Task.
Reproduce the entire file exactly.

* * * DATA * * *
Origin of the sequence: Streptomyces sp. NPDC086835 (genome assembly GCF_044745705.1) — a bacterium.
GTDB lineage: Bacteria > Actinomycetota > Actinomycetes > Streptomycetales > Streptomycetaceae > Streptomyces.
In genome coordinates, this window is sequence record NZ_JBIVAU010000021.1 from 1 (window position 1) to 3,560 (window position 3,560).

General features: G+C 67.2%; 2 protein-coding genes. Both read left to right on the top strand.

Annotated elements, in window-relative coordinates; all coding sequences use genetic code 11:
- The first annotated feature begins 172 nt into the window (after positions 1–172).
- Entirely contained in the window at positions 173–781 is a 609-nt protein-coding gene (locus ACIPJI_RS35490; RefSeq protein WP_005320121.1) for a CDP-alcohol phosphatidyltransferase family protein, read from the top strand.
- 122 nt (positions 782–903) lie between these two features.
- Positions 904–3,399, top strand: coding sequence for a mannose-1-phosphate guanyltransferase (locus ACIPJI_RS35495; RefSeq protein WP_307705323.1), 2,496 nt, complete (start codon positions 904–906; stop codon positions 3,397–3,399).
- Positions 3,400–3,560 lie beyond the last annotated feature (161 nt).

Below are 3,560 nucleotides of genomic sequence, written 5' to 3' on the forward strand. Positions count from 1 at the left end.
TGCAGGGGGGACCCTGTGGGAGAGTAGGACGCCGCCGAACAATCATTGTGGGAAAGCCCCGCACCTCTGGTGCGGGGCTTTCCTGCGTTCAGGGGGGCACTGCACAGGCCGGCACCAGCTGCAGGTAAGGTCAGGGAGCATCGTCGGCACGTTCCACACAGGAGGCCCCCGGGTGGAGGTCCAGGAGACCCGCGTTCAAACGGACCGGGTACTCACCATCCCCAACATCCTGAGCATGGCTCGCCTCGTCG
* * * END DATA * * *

Origin of the sequence: Streptomyces sp. NPDC086835 (genome assembly GCF_044745705.1) — a bacterium.
GTDB lineage: Bacteria > Actinomycetota > Actinomycetes > Streptomycetales > Streptomycetaceae > Streptomyces.
In genome coordinates, this window is sequence record NZ_JBIVAU010000021.1 from 1 (window position 1) to 3,560 (window position 3,560).

General features: G+C 67.2%; 2 protein-coding genes. Both read left to right on the top strand.

Annotated elements, in window-relative coordinates; all coding sequences use genetic code 11:
- The first annotated feature begins 172 nt into the window (after positions 1–172).
- Entirely contained in the window at positions 173–781 is a 609-nt protein-coding gene (locus ACIPJI_RS35490; RefSeq protein WP_005320121.1) for a CDP-alcohol phosphatidyltransferase family protein, read from the top strand.
- 122 nt (positions 782–903) lie between these two features.
- Positions 904–3,399, top strand: coding sequence for a mannose-1-phosphate guanyltransferase (locus ACIPJI_RS35495; RefSeq protein WP_307705323.1), 2,496 nt, complete (start codon positions 904–906; stop codon positions 3,397–3,399).
- Positions 3,400–3,560 lie beyond the last annotated feature (161 nt).

Below are 3,560 nucleotides of genomic sequence, written 5' to 3' on the forward strand. Positions count from 1 at the left end.
TGCAGGGGGGACCCTGTGGGAGAGTAGGACGCCGCCGAACAATCATTGTGGGAAAGCCCCGCACCTCTGGTGCGGGGCTTTCCTGCGTTCAGGGGGGCACTGCACAGGCCGGCACCAGCTGCAGGTAAGGTCAGGGAGCATCGTCGGCACGTTCCACACAGGAGGCCCCCGGGTGGAGGTCCAGGAGACCCGCGTTCAAACGGACCGGGTACTCACCATCCCCAACATCCTGAGCATGGCTCGCCTCGTCG